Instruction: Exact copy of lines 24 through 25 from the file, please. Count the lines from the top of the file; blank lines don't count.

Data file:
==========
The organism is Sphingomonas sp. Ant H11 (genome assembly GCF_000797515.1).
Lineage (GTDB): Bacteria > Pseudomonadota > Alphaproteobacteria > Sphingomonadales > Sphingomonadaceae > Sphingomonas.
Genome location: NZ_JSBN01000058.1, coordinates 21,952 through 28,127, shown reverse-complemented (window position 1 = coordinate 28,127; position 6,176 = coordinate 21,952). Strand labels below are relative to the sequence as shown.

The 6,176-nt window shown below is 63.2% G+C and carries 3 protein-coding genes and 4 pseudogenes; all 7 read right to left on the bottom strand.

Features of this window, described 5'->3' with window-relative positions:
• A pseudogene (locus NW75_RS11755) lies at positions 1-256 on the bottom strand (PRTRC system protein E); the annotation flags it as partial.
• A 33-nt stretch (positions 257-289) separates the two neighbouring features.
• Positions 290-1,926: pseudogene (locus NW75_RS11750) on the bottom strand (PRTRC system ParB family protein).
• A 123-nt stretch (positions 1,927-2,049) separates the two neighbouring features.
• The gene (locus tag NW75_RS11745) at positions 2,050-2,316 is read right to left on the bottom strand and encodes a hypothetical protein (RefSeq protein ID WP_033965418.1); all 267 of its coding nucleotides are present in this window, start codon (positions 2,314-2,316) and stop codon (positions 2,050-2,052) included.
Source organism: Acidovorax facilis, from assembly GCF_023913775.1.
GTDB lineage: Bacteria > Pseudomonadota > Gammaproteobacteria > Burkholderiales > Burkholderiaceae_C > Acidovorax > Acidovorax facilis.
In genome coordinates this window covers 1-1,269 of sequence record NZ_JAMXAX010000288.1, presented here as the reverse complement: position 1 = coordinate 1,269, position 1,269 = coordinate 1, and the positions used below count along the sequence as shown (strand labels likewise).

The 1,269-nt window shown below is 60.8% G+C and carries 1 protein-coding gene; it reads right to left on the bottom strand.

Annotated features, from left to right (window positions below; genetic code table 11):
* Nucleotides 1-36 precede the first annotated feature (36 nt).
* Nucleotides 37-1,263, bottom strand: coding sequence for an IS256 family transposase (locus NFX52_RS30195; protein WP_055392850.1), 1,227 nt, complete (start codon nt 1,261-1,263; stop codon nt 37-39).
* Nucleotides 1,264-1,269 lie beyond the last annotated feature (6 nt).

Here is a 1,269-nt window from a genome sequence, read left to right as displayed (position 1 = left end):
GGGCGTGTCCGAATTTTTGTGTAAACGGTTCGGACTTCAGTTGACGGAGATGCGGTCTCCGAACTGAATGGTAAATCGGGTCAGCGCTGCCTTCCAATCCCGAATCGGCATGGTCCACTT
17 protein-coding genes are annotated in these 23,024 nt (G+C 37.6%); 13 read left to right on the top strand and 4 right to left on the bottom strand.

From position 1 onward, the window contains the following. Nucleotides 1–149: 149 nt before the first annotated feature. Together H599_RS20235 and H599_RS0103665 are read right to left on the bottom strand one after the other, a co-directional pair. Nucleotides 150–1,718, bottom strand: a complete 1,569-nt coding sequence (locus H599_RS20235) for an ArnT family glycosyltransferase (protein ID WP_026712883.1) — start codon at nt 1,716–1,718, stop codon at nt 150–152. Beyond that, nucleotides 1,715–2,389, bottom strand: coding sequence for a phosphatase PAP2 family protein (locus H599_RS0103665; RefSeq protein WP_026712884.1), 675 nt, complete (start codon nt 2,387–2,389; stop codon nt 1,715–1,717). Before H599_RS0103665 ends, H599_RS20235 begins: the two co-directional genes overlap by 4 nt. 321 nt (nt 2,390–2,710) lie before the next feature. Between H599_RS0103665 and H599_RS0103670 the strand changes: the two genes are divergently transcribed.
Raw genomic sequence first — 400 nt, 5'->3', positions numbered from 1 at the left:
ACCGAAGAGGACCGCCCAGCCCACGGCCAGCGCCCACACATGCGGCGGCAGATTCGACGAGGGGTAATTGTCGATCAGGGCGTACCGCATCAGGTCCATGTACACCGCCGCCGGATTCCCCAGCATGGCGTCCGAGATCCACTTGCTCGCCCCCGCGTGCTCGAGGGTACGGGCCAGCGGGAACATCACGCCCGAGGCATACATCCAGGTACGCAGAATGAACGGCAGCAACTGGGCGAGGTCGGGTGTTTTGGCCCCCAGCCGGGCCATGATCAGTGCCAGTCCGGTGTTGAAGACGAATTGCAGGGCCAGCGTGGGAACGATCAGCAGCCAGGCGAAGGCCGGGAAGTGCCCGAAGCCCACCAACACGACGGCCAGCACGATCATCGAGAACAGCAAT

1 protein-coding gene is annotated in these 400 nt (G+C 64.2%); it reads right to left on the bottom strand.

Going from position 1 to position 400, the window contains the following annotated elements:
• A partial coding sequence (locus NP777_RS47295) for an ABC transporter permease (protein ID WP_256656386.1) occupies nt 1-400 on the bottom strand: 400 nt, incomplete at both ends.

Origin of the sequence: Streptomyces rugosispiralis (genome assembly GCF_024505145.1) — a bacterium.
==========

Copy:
ACCGAAGAGGACCGCCCAGCCCACGGCCAGCGCCCACACATGCGGCGGCAGATTCGACGAGGGGTAATTGTCGATCAGGGCGTACCGCATCAGGTCCATGTACACCGCCGCCGGATTCCCCAGCATGGCGTCCGAGATCCACTTGCTCGCCCCCGCGTGCTCGAGGGTACGGGCCAGCGGGAACATCACGCCCGAGGCATACATCCAGGTACGCAGAATGAACGGCAGCAACTGGGCGAGGTCGGGTGTTTTGGCCCCCAGCCGGGCCATGATCAGTGCCAGTCCGGTGTTGAAGACGAATTGCAGGGCCAGCGTGGGAACGATCAGCAGCCAGGCGAAGGCCGGGAAGTGCCCGAAGCCCACCAACACGACGGCCAGCACGATCATCGAGAACAGCAAT

1 protein-coding gene is annotated in these 400 nt (G+C 64.2%); it reads right to left on the bottom strand.